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  • Beat Saber Passes 100,000 Copies Sold In Less Than A Month
    Beat Saber Passes 100,000 Copies Sold In Less Than A Month

    Beat Saber, the smash hit VR rhythm game from Hyperbolic Magnetism, turns one month old in just a few days’ time. But the Star Wars-inspired game has already passed its second major sales milestone.

    Yesterday Beat Saber’s official Twitter account revealed that the game has now passed 100,000 in sales. In mid-May we reported that it had sold 50,000 copies in its first week, and it hasn’t taken long to double that number. Hyperbolic thanked fans for their support in the message.

    Wow! Beat Saber sold 100,000 copies in less than a month! We’re so excited to watch our community grow this much. Thank you for your support!

    💥 Next steps: finish our Level Editor & bring you fresh new music content! pic.twitter.com/IwIDMFNC3W

    — Beat Saber (@BeatSaber) May 28, 2018

    Beat Saber has players slashing notes that arrive in time with a beat using what are essentially two lightsabers. It’s only available in Early Access right now with 10 official songs to master though, as the Twitter post confirms, Hyperbolic is also working on finishing off the Level Editor so that anyone can make tracks with their own sound files. It’s also working on its own new tracks, putting out a call to artists a few weeks back. Fans, meanwhile, have embraced the game with their own tracks and even mods that have allowed them to play the game like Darth Maul and more.

    Looking further ahead there’s also a PSVR version of the game in the works. There’s plenty more to come from Beat Saber, then.

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  • HordeZ Studio Zenz VR Joins Wands Developer Cortopia
    HordeZ Studio Zenz VR Joins Wands Developer Cortopia

    Stockholm-based Cortopia Studios is best known for its debut VR game, Wands, which set a high bar for VR experiences on mobile platforms with multiplayer spell casting. This month, though, Cortopia is announcing that it’s bringing another VR developer under its wing.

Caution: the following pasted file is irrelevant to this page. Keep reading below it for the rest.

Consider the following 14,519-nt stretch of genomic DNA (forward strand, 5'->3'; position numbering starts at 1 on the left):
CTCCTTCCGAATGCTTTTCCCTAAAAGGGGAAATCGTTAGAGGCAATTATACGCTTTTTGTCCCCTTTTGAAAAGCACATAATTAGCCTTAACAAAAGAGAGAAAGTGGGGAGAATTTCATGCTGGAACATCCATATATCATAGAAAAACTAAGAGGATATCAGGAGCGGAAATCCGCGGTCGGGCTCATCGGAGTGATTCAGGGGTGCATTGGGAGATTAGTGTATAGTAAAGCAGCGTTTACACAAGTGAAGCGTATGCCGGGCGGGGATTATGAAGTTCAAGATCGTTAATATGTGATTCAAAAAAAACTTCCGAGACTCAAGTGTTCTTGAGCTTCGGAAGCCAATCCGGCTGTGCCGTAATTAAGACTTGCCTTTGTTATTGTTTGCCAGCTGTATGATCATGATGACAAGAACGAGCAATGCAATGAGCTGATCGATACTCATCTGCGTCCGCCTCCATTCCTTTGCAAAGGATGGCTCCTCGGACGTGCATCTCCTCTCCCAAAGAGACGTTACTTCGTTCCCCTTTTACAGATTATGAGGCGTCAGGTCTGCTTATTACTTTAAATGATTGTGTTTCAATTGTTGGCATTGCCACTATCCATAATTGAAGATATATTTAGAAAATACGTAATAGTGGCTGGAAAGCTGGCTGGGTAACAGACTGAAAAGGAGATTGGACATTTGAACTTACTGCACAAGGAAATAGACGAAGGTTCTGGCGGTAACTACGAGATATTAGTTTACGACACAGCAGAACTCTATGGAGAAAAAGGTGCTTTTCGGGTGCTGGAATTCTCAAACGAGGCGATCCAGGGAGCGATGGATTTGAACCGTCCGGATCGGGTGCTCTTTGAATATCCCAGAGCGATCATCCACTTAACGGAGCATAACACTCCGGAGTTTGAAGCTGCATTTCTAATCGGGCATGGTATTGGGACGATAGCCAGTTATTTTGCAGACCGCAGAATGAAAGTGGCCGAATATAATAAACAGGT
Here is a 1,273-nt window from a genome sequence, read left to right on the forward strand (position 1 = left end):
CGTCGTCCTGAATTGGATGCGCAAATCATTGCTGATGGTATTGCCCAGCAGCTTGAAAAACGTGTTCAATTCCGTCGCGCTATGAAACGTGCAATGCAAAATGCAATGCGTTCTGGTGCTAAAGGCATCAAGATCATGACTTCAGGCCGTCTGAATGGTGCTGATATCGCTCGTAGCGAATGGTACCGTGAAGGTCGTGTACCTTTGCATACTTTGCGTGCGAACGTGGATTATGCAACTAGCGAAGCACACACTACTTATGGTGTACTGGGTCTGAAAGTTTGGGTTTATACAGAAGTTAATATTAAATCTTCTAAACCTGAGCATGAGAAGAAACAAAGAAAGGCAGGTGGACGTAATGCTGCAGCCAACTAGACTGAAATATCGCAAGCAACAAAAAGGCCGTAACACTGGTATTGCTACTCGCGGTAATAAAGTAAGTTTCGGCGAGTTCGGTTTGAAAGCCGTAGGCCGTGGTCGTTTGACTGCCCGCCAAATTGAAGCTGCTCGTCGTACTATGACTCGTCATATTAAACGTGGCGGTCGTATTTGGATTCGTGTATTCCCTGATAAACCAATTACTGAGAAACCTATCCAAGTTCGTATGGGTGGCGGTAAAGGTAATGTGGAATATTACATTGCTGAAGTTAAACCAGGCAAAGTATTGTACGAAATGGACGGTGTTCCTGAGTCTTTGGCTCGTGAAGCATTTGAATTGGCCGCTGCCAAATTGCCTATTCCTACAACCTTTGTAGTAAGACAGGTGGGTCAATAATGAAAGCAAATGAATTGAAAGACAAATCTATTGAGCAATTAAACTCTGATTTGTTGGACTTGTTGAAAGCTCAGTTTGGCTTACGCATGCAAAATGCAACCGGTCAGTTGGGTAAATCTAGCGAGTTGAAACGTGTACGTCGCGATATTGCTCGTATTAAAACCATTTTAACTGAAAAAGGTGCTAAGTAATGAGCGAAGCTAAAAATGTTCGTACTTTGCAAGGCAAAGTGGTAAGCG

HordeZ creator Zenz VR has joined the studio after Cortopia acquired a 51% stake in it. As a result, Cortopia will be lending support to Zenz, which currently has two VR games in Early Access and is working on a fourth, unrevealed project. Speaking to UploadVR over email, Cortopia’s John Milburn noted that ZenzVR would continue to operate as before, though Cortopia would assist with “practical things” like marketing, for example.

    Zenz’s first VR game was HordeZ, an on-rails arcade shooter that had you gunning down hordes of zombie-style enemies. Its follow-up, Xion, is a unique twist on the shoot-em’ up genre that has players building and steering a spaceship with their hands. X-Fire, meanwhile, is a new shooter with rogue-like elements that has you making your way through large levels. The studio is headed up by Niklas Persson, the creator of WW2 shooter, Codename: Eagle, which is widely regarded as a spiritual predecessor to the Battlefield series.

    Over on Cortopia’s side, the studio is still working on updates for Wands, which recently landed on Oculus Go.

    Tagged with: Cortopia Studios, Zenz VR

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  • Superhot Dev Working On A ‘Core VR Experience’
    Superhot Dev Working On A ‘Core VR Experience’

    Here’s the best news we’ve heard in a while: it sounds like the makers of Superhot VR are working on a new experience for headsets.

    Development lead Piotr Iwanicki seemed to confirm as much in a recent interview with Destructoid. Speaking about the chances of a sequel to not just the smash hit VR shooter, but the entire series as a whole, the developer spoke about the importance of making something that represented a “proper evolution”.

    “This is something that really didn’t click in Superhot VR because the animations were all made for a 2D game and it was kind of hacked together to be a VR game,” Iwanicki said. “It’s a hack, it’s not like an animation system that was designed from the ground up. There’s some legacy from the flat-screen version. What we’re developing now is making an even more core VR experience.”

    Well, that last bit certainly comes as a surprise. It doesn’t necessarily mean there’s a brand new game on the way, but it definitely seems like there’s more to come. Could we see a new Superhot VR experience that starts from the ground up, without any DNA from the older entries? When asked if VR was integral to the team right now, Iwanicki also noted that it was a “huge part” of his work, though the studio as a whole as “branching out” too.

    We’ve reached out to the Superhot team to ask if it is indeed working on a new VR game.

    Superhot VR is arguably still the best first-person shooter (FPS) in VR, tasking players with wiping out rooms filled with enemies without being hit. The catch is that time moves only when the player does; if they hold still then bullets will pause in mid-air, giving you time to contemplate your next move. This unique mix of physical movement and strategy made Superhot VR something that really came to life inside headsets.